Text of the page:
Tupa’i queried over Mataliki

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AT THE LAUNCH: Jackie Frizelle, Lizbeth Cullity, Minister Tupa’i Murray McCully and the Ulu o Tokelau, Aliki Faipule Siopili Perez during the launch.

AT THE LAUNCH: Jackie Frizelle, Lizbeth Cullity, Minister Tupa’i Murray McCully and the Ulu o Tokelau, Aliki Faipule Siopili Perez during the launch.

New Zealand’s Foreign Minister, Tupa’i Murray McCully needs to come clean on why a New Zealand aid-funded vessel intended to service the Tokelau Islands is delayed, over budget and failed its sea trials, Labour’s Foreign Affairs spokesperson, David Shearer says.

“The new ship Mataliki which just arrived in Apia, Samoa has been described as a ‘fiasco’ by shipping insiders,” he said.

The new ship Mataliki.

The new ship Mataliki.

“The boat was supposed to cost $8 million and be delivered a year ago. Instead it’s only just arrived and is reported to have blown its budget.

“More seriously, the ship failed its original sea trials. 

The new ship Mataliki.
The new ship Mataliki.

“It has reportedly been built over its designed weight, meaning it will not be able to carry the tonnage it was built for. It will also not travel to Niue as it was originally intended. International industry sources have described the Mataliki as ‘a dog’ and suggested it will be lucky to last six years in the tropics servicing the Tokelau Islands.

“Currently a Samoan vessel, the Fasefulu will need to also travel to Tokelau at more than $10,000 per day plus fuel, to make up the shortfall. “Murray McCully awarded the contract to build the Mataliki to a company in Bangladesh, overlooking a bid for it to be built in New Zealand by local boat builders. This is typical of an increasingly arrogant and out-of-touch Government who should back Kiwi businesses.

“So far the Ministry of Foreign Affairs has been very reluctant to release details, despite the amount of taxpayer money used, and is refusing to release documents under the official information Act. “That’s why Murray McCully needs to come clean. Taxpayers who fund our aid programme have the right to know what their money is being spent on and whether it’s been spent wisely,” David Shearer says. The Mataliki was recently launched in Apia. Tupai attended the launch with the Ulu o Tokelau, Aliki Faipule Siopili Perez.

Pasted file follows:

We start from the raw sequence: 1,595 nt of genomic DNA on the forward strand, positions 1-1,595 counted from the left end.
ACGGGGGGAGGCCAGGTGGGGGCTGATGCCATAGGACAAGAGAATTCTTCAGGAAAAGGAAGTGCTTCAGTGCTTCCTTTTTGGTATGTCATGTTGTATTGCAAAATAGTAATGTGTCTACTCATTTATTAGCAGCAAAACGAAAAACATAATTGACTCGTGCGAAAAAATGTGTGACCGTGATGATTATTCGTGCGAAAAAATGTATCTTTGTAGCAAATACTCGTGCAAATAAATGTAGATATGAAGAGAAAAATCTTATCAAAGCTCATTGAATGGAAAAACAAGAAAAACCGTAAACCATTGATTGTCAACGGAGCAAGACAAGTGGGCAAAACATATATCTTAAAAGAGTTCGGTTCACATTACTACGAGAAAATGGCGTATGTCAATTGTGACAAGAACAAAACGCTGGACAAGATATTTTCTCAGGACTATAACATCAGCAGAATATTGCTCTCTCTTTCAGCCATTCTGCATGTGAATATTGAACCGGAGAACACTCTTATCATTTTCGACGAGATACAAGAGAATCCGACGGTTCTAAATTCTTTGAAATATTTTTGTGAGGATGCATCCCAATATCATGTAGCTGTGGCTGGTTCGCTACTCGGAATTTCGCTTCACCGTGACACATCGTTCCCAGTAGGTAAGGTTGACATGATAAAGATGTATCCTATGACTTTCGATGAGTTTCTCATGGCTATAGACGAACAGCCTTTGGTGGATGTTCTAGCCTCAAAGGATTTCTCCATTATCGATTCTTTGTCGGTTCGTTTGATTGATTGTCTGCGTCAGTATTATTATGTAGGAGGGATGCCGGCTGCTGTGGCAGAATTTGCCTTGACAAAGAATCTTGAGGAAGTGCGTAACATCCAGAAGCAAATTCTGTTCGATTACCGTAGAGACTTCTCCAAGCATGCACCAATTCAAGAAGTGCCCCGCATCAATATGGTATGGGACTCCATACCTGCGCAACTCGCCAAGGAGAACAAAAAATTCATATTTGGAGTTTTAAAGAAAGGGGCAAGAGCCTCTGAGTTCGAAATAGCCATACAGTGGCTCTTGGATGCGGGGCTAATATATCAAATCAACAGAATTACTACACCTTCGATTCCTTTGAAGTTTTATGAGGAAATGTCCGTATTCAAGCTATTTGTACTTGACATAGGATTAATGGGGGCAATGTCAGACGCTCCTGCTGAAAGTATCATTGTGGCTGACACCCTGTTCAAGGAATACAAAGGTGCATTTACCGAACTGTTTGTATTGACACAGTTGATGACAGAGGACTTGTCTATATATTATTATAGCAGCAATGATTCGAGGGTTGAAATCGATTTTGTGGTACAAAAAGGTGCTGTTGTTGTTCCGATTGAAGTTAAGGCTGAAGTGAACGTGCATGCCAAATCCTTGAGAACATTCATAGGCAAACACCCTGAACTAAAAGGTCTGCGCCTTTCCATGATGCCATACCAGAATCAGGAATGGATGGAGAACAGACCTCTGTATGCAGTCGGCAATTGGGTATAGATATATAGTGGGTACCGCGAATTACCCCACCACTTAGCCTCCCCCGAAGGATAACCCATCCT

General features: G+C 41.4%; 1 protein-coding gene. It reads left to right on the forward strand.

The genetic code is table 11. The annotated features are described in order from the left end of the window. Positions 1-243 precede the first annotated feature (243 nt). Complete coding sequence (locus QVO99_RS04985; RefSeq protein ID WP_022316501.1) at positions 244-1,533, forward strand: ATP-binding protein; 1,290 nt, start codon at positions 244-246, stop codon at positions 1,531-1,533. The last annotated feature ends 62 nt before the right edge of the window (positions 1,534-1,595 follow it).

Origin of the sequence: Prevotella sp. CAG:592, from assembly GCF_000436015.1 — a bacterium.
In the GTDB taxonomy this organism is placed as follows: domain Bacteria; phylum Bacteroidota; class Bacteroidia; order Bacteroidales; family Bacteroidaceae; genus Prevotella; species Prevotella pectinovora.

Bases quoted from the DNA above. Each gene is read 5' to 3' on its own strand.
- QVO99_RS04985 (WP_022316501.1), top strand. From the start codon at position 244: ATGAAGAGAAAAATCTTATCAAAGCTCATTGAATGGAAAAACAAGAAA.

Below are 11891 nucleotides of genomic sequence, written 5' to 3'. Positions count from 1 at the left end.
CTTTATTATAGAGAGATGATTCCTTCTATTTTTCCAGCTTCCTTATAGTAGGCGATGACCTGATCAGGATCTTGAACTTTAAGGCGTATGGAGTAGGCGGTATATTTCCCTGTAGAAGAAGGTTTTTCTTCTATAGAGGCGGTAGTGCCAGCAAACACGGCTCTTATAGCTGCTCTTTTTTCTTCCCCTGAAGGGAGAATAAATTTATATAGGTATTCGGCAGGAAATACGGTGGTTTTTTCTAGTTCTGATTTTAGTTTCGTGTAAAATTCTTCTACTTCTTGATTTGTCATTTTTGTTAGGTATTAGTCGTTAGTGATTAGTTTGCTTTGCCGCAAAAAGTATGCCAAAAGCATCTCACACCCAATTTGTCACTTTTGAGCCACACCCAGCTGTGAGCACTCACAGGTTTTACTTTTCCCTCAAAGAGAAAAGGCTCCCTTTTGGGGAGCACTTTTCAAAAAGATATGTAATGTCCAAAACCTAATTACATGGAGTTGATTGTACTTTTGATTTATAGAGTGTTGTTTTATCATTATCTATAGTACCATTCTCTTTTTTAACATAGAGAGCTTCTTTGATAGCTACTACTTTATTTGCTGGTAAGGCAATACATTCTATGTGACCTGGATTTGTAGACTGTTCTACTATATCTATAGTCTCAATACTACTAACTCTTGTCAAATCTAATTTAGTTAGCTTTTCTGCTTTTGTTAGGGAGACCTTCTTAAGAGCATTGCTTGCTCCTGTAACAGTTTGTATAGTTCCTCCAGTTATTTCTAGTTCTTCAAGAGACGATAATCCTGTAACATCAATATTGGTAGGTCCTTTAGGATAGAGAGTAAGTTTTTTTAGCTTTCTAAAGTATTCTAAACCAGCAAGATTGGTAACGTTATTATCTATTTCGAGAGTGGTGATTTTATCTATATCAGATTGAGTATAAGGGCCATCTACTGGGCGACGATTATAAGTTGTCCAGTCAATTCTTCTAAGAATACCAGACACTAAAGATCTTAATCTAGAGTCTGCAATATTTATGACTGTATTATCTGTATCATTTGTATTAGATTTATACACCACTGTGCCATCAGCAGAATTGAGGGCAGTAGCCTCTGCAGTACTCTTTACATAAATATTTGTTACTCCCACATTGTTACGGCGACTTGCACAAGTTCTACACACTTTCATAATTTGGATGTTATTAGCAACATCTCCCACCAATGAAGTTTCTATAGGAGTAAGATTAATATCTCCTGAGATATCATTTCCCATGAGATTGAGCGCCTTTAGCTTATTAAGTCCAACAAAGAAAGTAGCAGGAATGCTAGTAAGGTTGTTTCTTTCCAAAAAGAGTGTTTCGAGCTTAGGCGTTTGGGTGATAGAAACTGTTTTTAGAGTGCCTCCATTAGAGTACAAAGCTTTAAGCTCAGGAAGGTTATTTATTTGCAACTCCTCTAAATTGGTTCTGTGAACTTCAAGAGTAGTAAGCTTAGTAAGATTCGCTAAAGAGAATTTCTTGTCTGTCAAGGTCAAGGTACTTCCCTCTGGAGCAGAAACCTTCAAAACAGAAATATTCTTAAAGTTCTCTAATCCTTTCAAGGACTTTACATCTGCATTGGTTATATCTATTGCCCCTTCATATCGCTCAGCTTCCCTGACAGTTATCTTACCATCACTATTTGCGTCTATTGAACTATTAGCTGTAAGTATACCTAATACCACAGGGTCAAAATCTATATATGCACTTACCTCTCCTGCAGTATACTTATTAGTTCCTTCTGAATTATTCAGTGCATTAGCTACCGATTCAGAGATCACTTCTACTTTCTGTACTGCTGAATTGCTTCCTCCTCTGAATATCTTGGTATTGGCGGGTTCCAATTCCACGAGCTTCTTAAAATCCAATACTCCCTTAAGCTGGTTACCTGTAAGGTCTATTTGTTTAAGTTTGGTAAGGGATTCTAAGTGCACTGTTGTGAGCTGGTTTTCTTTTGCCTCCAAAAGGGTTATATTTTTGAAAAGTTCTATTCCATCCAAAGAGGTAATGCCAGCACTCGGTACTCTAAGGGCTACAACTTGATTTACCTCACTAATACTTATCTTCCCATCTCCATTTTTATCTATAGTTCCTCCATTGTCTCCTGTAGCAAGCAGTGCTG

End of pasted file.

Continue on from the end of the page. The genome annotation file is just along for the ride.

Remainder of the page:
“The Mataliki is a purpose-built vessel that has been specifically designed to carry passengers and cargo between Samoa and the three atolls of Tokelau,” Tupa’i said at the launch. “Tokelau can only be reached by ship so this vessel is a vital lifeline for the atolls.

The Mataliki will sail between Samoa and Tokelau fortnightly, offering a safe, reliable, and faster service for the people of Tokelau.   “We have invested $12.5 million in the design and build of the Mataliki.

The vessel will be owned by Tokelau and operated initially by New Zealand company, Transport and Marine Ltd. “New Zealand is committed to the special constitutional relationship we share with Tokelau and the handover of the Mataliki today is a milestone in improving Tokelau’s connectivity with the Pacific region and the wider world.” Former T.S.S Director, Asofa Fereti, said the new boat’s arrival was the end product of years of negotiations and team work between colleagues  in N.Z. at M.F.A.T. and the Tokelau Apia Liaison Office. Many technical people were engaged to provide input into the initial design and further modifications. 

“It’s a dream come true for Tokelau,” Mr. Fereti said. “We have been waiting for this moment for a long time; let’s hope the vessel proves worth the wait.”

Delivery of the boat from Bangladesh was a year behind schedule because there had been problems with the stability of the boat in its initial design. This has now been fixed and the boat has been making its successful voyage from the shipping yards in Chittagong, Bangladesh since 29 December.

© Samoa Observer 2016

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